It's hard to believe that the Columbine High School tragedy was almost 17 years ago. Now, after all these years, the mother of Dylan Klebold, one of the Columbine shooters, will speak publicly about how she's come to terms with the fact that the child she raised could commit such an unspeakable act of violence in her first-ever interview about the tragedy. And, most importantly, Sue Klebold will share the critical parenting mistake she made, and that many parents probably make — being convinced that everything was OK, and that she didn't need to reach out for help.
In addition to an interview with Diane Sawyer airing Friday on 20/20 Klebold said she obviously feels terrible and that she thinks about her son's victims every day. She's written a book called A Mother's Reckoning: Living in the Aftermath of Tragedy, and she said the proceeds will go to mental health research and charities.
As she sits there talking in the preview video of the interview, it's striking how normal she seems: like any other woman out there who loved her baby and believed she was a "good mom." Because, in reality, she was.
"Part of the shock of this was that learning that what I believed and how I lived and parented was an invention in my own mind," Klebold told Sawyer. "That it was a completely different world that he was living in."
Every mother needs to hear what she's saying, even though it's a difficult message. Parents can't allow their love for their child to blind them to whatever problems they know — in their gut — lie below the surface. Parent the kid you have, not some fantasy. No kid is perfect. Every kid has needs and it's a mother's job to meet those needs. Because your love can't protect them from everything, not even themselves.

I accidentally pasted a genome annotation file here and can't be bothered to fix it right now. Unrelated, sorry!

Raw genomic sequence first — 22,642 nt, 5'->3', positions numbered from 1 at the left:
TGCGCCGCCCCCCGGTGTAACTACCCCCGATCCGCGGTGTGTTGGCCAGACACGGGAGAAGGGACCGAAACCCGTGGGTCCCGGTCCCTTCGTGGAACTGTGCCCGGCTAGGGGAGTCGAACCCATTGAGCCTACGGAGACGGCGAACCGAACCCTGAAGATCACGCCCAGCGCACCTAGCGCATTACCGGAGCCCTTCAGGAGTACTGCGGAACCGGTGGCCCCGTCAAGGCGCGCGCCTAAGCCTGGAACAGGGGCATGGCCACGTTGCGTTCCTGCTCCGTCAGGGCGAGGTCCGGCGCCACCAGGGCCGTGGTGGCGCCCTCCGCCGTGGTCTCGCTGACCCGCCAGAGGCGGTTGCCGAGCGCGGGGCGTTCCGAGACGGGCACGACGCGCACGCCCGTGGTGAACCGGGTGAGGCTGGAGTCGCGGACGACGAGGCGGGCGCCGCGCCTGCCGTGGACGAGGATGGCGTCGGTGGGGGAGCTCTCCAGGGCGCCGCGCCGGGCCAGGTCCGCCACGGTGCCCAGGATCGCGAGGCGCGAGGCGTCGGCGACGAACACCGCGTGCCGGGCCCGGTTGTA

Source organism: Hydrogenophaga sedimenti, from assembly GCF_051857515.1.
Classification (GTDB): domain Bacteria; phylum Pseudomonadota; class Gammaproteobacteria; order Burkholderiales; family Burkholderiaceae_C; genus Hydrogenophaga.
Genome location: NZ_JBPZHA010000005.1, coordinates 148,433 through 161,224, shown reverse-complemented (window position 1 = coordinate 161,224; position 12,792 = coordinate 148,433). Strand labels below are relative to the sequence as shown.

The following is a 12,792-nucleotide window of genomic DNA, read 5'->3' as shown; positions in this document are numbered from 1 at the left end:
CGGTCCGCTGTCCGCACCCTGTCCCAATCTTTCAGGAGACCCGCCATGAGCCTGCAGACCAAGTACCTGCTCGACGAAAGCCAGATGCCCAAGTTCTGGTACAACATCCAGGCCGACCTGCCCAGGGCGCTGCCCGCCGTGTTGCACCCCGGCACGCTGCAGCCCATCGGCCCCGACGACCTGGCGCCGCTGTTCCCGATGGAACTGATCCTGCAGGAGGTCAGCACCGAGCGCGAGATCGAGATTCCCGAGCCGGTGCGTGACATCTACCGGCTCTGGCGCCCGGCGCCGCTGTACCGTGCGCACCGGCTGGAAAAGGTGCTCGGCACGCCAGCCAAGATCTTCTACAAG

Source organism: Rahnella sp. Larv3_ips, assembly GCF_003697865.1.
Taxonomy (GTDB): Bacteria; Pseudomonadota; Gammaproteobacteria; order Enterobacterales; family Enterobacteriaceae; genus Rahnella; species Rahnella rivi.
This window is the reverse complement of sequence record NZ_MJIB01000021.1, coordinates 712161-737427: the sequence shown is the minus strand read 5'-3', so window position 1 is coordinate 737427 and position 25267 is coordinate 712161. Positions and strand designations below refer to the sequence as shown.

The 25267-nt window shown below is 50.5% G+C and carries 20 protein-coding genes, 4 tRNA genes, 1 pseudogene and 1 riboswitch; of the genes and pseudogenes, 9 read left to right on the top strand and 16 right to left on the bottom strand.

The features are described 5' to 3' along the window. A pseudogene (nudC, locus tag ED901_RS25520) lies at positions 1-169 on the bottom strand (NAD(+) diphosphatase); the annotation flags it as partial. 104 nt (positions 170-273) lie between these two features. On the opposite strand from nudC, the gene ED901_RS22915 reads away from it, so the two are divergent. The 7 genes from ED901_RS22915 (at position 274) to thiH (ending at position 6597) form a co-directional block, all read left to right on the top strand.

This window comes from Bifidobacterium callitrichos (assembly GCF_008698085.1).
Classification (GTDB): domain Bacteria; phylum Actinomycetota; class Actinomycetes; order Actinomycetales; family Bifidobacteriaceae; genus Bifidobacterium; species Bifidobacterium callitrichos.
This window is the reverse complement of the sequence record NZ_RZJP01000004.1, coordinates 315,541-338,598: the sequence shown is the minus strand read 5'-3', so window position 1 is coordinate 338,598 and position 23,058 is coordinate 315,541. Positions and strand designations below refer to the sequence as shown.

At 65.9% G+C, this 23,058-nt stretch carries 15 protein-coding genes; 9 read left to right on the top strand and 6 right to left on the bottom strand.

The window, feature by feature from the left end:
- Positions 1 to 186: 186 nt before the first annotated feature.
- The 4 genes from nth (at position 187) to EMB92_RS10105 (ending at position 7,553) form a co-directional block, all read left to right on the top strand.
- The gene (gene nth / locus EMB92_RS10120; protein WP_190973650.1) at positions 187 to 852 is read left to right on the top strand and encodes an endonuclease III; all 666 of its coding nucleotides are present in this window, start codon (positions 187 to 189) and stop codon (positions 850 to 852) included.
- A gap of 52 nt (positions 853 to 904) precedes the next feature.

The current iteration of motherhood reinforces this lie that what matters most is creating this Pinterest-perfect life filled with nothing but warmth, love, and hand-painted wooden signs with saccharine quotes. But that's not enough. Kids need tools to cope, and that requires more. It's harder to discipline and correct than love. The love is easy. And it's harder still to admit there is something really wrong, like a serious mental illness. But the stakes are too high to live an illusion.
Just across town from where I live, yet another school shooting happened at Independence High School in Glendale, Ariz. Early reports said at least one person was killed and two more were injured. Even though I don't really know the specifics of the incident, I can't help but think about another parent like Sue Klebold having their dream shattered that everything is fine with their kid and that their love is enough. Because love isn't all it takes to parent. And that's the real, beautiful piece of advice everyone should take away from Kelbold's terrible pain, guilt, and loss.